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Ulysses S. Grant had a much longer beard at the beginning of the war, when he was an officer of Illinois troops, than at the end, when he was lieutenant general in command of all U.S. Army troops.

https://upload.wikimedia.org/wikiped...al%2C_1861.jpg
https://i.pinimg.com/originals/b0/43...f6ca842d02.jpg
  #40269  
Old 09-23-2018, 08:46 PM
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While General Grant was often portrayed with a cigar, it was a case of a story making reality. As Grant told it:

""I had been a light smoker previous to the attack on Donelson .... In the accounts published in the papers, I was represented as smoking a cigar in the midst of the conflict; and many persons, thinking, no doubt, that tobacco was my chief solace, sent me boxes of the choicest brands .... As many as ten thousand were soon received. I gave away all I could get rid of, but having such a quantity on hand I naturally smoked more than I would have done under ordinary circumstances, and I have continued the habit ever since."
  #40270  
Old 09-23-2018, 09:14 PM
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Grant died of throat cancer.
  #40271  
Old 09-23-2018, 11:02 PM
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Aware that his throat cancer condition was terminal, and that he had no other way of providing for his family, Ulysses S. Grant determined there was no better time to write his memoirs. He had been swindled out of all his investments by his business partner, 33 year old Ferdinand Ward, who was running a Ponzi scheme. With the help of his friend Mark Twain, Grant finished his memoirs—and saved his wife from an impoverished widowhood—just three days before he died. Twain's marketing efforts earned $450,000 in royalties for Grant's family.
  #40272  
Old 09-24-2018, 06:39 AM
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Grant’s Tomb, where Ulysses and his wife, Julia, rest, is the largest mausoleum in North America
  #40273  
Old 09-24-2018, 10:20 AM
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Trivia Dominoes: Play Off the Last Bit of Trivia

Cuthbert Grant was an early Métis leader in the Canadian North-West.

Born at what is now Togo, Saskatchewan, in 1793, he rose in the ranks of the North-West fur trading company, and then in the Hudson Bay Company after the two companies merged. He was active in the fur trade in the "pays d'en haut", the area now in northern Saskatchewan.

He later founded a Métis settlement in the Red River area.

Last edited by Northern Piper; 09-24-2018 at 10:22 AM.
  #40274  
Old 09-24-2018, 12:01 PM
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The Red River, which forms most of the boundary between the states of Minnesota and North Dakota, flows from the United States into Lake Winnipeg in Manitoba, Canada. Unlike the vast majority of rivers in the United States, it flows northward, which means melting snow and river ice, as well as runoff from its tributaries, often create ice jams, which cause the river to overflow. The valley is essentially flat, leading to overland flooding, with no high ground on which to take refuge.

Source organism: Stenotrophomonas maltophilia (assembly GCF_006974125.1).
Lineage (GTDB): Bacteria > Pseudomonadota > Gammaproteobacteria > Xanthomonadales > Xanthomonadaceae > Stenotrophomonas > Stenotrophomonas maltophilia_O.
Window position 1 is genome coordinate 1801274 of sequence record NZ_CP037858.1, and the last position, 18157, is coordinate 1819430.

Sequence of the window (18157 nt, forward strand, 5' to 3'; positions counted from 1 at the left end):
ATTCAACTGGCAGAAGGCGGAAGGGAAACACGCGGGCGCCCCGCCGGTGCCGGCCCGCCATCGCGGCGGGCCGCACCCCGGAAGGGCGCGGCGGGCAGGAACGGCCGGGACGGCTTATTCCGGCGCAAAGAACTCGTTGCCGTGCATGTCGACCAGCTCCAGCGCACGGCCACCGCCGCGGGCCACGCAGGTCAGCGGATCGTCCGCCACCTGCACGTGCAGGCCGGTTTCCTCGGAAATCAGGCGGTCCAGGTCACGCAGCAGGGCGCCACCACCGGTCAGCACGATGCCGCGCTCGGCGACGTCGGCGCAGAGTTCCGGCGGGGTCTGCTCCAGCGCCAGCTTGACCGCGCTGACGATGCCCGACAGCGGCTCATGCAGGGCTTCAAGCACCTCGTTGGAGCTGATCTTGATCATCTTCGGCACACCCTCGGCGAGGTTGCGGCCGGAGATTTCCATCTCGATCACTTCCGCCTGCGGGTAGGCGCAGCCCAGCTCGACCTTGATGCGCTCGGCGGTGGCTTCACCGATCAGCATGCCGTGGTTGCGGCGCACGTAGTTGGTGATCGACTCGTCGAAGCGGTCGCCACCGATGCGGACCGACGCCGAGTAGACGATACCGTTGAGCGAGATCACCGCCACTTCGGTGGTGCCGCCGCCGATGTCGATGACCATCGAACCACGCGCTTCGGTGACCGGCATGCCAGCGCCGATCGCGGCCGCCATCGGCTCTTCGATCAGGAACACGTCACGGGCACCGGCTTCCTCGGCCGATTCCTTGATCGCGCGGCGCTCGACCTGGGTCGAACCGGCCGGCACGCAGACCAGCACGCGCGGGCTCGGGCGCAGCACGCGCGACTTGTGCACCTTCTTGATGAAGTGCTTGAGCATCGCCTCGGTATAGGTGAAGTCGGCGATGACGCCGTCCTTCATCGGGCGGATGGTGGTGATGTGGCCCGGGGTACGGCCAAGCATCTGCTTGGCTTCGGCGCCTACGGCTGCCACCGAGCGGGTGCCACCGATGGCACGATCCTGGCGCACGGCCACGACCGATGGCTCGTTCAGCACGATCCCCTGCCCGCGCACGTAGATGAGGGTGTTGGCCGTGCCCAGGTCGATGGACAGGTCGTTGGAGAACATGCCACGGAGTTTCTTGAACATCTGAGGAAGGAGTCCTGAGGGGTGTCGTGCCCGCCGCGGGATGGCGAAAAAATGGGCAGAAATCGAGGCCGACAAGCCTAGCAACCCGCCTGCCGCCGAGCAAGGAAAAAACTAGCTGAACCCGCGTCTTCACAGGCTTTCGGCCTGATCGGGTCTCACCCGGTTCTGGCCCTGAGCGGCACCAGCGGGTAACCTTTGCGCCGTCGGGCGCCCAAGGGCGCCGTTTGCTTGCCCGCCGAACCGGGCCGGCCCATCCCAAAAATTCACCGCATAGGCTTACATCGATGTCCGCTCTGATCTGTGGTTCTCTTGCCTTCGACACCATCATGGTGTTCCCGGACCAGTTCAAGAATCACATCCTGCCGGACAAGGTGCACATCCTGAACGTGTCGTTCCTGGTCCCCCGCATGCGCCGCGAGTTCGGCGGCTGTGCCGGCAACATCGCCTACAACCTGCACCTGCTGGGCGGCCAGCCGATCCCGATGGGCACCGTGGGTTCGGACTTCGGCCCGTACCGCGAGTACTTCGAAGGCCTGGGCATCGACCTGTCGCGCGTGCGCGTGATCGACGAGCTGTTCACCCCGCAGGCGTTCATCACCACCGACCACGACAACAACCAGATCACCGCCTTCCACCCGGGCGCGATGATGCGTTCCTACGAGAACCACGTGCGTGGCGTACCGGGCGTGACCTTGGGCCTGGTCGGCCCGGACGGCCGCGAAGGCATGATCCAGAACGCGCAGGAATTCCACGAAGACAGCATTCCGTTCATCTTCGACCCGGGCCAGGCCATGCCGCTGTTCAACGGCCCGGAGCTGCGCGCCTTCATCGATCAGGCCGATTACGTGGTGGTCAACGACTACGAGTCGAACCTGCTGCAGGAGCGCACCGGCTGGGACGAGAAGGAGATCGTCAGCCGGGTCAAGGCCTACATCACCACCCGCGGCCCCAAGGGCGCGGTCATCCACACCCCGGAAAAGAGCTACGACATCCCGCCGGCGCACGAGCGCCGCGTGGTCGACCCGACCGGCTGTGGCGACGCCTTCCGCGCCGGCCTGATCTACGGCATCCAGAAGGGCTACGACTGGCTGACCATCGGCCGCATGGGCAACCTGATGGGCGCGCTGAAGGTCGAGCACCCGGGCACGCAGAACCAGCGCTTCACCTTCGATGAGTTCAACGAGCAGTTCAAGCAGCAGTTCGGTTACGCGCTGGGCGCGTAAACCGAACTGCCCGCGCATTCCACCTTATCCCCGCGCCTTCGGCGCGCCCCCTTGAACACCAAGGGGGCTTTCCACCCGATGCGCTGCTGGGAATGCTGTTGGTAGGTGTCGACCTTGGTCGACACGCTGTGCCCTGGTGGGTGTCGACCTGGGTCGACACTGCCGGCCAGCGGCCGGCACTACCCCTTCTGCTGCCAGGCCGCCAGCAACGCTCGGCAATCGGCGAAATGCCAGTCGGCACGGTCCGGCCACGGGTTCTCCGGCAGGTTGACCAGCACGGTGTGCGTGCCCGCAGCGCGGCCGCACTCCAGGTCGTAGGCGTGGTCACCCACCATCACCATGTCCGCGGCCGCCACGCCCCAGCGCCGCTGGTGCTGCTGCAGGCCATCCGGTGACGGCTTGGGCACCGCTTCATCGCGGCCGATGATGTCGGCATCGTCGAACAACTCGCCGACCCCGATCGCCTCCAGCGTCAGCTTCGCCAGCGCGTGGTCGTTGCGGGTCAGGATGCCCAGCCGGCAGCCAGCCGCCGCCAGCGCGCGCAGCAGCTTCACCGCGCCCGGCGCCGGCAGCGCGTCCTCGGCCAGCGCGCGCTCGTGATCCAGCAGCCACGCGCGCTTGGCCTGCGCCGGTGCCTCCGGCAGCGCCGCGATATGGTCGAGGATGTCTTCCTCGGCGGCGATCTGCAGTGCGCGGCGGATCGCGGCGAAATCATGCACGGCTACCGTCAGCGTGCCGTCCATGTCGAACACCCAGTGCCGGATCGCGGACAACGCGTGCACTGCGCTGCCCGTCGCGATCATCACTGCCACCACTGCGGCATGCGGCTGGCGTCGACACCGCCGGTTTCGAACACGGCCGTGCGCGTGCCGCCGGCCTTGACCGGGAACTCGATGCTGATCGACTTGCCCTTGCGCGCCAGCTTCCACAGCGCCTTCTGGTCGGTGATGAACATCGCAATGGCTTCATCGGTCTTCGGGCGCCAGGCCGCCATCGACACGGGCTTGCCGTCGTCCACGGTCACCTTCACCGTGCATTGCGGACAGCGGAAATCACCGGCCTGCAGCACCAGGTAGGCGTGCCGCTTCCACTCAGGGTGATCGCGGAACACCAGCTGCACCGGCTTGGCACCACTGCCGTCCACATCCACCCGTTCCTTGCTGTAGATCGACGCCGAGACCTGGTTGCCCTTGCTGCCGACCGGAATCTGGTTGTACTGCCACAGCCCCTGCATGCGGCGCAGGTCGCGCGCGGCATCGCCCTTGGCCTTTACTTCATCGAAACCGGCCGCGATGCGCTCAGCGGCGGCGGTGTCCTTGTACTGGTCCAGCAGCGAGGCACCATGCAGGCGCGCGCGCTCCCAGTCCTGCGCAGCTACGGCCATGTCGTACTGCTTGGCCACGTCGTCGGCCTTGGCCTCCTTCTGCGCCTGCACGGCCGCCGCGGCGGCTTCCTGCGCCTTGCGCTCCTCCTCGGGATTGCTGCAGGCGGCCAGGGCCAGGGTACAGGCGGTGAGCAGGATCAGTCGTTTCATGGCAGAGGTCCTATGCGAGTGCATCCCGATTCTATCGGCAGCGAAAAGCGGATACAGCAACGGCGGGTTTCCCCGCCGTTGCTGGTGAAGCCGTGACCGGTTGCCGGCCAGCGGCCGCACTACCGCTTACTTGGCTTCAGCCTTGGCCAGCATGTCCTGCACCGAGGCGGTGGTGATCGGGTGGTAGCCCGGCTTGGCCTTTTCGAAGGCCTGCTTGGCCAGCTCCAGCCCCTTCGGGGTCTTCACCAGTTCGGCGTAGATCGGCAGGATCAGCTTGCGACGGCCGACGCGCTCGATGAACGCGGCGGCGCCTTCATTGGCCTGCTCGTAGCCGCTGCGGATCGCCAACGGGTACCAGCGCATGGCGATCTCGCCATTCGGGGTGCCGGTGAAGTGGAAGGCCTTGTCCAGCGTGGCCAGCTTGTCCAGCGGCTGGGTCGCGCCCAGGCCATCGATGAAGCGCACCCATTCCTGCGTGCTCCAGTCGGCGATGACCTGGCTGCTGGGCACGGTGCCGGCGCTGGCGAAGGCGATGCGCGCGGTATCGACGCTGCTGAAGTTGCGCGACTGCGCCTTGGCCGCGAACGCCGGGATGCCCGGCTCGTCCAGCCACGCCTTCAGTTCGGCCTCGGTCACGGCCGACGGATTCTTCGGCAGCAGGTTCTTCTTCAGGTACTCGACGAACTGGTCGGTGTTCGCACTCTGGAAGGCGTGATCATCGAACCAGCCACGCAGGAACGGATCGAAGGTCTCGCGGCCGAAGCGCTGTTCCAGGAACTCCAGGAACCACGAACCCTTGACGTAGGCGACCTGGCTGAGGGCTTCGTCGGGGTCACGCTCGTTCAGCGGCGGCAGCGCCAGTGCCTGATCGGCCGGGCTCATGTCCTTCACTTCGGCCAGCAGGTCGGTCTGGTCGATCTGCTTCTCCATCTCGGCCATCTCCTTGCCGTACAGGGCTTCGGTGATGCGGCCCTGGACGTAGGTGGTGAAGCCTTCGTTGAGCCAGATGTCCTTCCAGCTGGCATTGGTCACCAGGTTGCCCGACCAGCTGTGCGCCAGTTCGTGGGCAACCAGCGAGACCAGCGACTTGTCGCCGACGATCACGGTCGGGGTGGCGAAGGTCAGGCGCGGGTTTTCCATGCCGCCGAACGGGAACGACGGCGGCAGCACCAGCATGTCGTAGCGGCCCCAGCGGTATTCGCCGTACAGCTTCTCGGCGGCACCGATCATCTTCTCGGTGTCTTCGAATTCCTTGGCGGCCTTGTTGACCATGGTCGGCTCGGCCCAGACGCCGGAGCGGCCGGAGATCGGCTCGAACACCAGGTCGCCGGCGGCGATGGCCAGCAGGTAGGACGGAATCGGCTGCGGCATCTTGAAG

This river is sometimes called the Red River of the North, to distinguish it from the so-called Red River of the South, which forms part of the border between Texas, Oklahoma, and Arkansas.
  #40275  
Old 09-24-2018, 01:04 PM
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The Red River of the South forms the boundary between two states on US Route 66, Oklahoma and Texas. It also forms a short part of the boundary between Texas and Arkansas, before it turns into Arkansas and then Louisiana, where it ends. This river begins in the Texas panhandle, and ends in Louisiana where it drains into the Atchafalaya River.
  #40276  
Old 09-24-2018, 01:34 PM
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The northernmost area of the U.S. state of Texas is called the Panhandle. It is straight and narrow like the handle of a pan with the broader area of the state below it, like the bottom of a pan. This region has mostly flat, grassy land or plains. These plains are part of the same flat grassland that extends from the Great Plains of the Central United States. The land is mostly treeless and is on a high, flat plateau.
  #40277  
Old 09-24-2018, 01:39 PM
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States with areas that are typically considered panhandles include, in alphabetical order, Alaska, Florida, Idaho, Oklahoma, and Texas.
  #40278  
Old 09-24-2018, 02:39 PM
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The Alaska panhandle (known to Alaskans simply as "Southeast Alaska") is home to the present capital of Juneau (named after Joe Juneau, a gold miner from Quebec), and the older capital of Sitka, which is actually an island. Prior to being renamed Juneau, the site was known as Rockwell and Harrisburg (named after Juneau's mining partner, Richard Harris).
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Old 09-24-2018, 03:38 PM
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In addition to Alaska, Florida, Idaho, Oklahoma, and Texas, with their paltry one each, West Virginia has two panhandles: https://en.wikipedia.org/wiki/West_Virginia_Panhandle
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Old 09-24-2018, 04:08 PM
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In geography, panhandles are called salients, which are geopolitical protrusions delimited by a land border on at least two sides and extending out from the larger geographical body of the main administrative unit.